Lifespan Religious Education
We provide children, youth, young adults, and older adults an opportunity to explore, reflect, and learn in a nurturing spiritual community. Unitarian Universalist religious education programs offer all ages inspiring:
- Ethical growth – internalizing enduring values like justice, equity, and compassion, and gaining tools to act on them in everyday life.
- Social growth – connecting with peers and people of all ages on a deeper level. Finding acceptance among people who see beyond the superficial.
- Spiritual growth – feeling a connection with the sacred within, among, and beyond us.
Our RE offerings are developmentally appropriate and age groupings will be determined based on the children and youth attending. Some examples of RE on a Sunday morning might be our youngest children singing songs about kindness, 2nd graders engaging with a story about loss and bereavement, 5th graders talking with a Muslim couple about Islam, 7th graders learning about responsibility in a lesson from our progressive sexuality education program, and high school youths raising money for the local homeless shelter. Many programs incorporate social justice activities, worship opportunities, service trips, fellowship, and fun.
Our staff religious educator and minister lead many of our congregations’ lifespan programs. Parents and other members of the congregation often lead them, too. Teaching can be a very fulfilling way to deepen one’s own faith.
Children’s religious education programs are typically offered on Sunday mornings, and high school youth and adult programs are usually offered on afternoons or evenings.
We invite you to explore these pages and contact our religious educator to get connected.
Religious Education Classroom Expectations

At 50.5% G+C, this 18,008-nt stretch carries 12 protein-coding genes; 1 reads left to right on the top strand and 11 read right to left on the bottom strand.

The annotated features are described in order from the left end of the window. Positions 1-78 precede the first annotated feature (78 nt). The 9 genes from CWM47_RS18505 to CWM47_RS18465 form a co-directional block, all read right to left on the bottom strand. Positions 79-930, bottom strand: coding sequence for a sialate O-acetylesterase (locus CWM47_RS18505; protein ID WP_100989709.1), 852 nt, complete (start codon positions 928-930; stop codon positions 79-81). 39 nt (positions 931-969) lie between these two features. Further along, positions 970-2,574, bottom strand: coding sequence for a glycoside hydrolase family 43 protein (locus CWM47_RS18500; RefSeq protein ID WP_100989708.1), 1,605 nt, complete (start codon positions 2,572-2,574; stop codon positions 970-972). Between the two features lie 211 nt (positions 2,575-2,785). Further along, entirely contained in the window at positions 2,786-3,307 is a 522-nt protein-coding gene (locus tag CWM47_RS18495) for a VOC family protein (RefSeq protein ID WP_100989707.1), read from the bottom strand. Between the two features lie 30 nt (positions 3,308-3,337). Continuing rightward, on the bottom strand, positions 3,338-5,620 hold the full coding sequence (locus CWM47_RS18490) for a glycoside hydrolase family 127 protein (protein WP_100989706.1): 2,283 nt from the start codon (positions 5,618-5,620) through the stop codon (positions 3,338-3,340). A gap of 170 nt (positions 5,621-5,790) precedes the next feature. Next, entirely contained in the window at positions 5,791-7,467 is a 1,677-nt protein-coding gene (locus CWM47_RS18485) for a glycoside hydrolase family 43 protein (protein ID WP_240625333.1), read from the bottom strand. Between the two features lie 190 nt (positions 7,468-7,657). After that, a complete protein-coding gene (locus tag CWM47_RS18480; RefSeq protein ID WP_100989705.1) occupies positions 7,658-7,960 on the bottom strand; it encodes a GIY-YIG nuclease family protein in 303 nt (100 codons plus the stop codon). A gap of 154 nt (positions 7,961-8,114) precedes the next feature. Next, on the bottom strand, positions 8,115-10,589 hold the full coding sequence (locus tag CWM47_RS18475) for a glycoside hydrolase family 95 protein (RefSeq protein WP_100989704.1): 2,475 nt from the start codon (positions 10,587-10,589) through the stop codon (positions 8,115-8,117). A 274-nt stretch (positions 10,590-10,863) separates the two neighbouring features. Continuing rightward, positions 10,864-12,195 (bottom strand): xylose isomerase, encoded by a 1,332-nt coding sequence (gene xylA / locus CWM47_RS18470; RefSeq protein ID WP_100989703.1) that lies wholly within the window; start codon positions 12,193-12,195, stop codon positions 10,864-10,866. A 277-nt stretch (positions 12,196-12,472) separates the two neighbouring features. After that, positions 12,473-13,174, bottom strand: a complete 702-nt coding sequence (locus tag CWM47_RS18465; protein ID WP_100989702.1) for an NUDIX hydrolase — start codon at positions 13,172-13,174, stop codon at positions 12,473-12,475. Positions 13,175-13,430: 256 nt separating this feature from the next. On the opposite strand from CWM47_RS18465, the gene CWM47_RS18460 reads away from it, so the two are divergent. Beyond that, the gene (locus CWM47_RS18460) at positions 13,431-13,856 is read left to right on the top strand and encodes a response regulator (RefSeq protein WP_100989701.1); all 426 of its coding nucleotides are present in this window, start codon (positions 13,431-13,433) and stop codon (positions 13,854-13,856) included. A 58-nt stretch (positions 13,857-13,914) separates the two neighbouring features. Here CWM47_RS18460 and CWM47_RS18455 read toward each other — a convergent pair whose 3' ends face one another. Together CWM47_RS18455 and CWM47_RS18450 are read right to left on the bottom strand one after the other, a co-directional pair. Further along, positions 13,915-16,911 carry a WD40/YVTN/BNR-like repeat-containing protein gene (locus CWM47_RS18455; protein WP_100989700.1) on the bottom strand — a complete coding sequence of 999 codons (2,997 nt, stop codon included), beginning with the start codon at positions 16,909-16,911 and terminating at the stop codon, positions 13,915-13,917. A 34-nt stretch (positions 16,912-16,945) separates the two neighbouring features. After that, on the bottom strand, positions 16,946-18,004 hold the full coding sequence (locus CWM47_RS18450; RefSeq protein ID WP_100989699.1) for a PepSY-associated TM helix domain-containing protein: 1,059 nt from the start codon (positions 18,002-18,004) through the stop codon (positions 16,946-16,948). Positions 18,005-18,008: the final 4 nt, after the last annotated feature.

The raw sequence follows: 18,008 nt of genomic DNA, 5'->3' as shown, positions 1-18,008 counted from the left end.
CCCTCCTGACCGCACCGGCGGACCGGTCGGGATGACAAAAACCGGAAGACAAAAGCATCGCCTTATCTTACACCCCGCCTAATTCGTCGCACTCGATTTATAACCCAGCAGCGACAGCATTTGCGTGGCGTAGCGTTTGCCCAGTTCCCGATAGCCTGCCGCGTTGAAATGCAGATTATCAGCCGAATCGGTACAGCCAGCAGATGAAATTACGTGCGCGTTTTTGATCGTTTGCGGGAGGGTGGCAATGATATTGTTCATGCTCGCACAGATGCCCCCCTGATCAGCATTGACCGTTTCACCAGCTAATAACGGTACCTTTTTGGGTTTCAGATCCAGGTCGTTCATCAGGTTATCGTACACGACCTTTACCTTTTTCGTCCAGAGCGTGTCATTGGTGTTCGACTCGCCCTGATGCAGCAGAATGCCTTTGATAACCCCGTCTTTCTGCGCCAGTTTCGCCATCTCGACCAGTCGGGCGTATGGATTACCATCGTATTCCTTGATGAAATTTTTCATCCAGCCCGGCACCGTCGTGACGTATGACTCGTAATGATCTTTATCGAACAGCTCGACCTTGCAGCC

Our religious education program is a community-run program. The children, youth, families, volunteers, staff and the entire congregation share in the success of this program.
Come and have fun with each other! Our program is designed to be a fun place to learn and share. Children and youth are encouraged to participate at whatever level they are willing and able to enjoy.
Classroom Covenant: At the beginning of the program year, each class helps create a classroom covenant between themselves, other students and adults. Through the covenant, the children and adults affirm their commitment to respecting one another, treating each other with patience and kindness, listening to each other, learning together, and other ways of positively being together. The covenant is a reminder of our commitment to help each other in community.
Positive Expectations (Positive Discipline Techniques): Our program is developed to provide a warm, positive, engaging environment in which our children may learn and grow.
We encourage the use of positive methods of discipline, which will encourage self-control, self-direction, increased self-esteem and cooperation. Staff will focus on what youth can say or do differently and explain to children why certain behaviors aren’t allowed. If positive methods fail, the staff religious educator may contact the parent or guardian to consider other options.
Any staff member or volunteer working with minors who suspects that a minor is being abused or neglected must report that suspicion to the local Department of Human Services. It is NOT the role of the reporter to prove if abuse or neglect has, in fact, occurred. The key word is “suspect.” If someone suspects, he or she must report.
Injuries or Emergencies
Your child’s well-being is extremely important to us. In the event of an injury, a medical emergency, or other immediate need, the parent or guardian will be alerted immediately. An incident report will be filed with the Director of Religious Education after the incident is resolved.
In the event of an evacuation, children will be taken to the playground. Fire extinguishers are available on all levels. Emergency exit routes are mapped by the door to each room.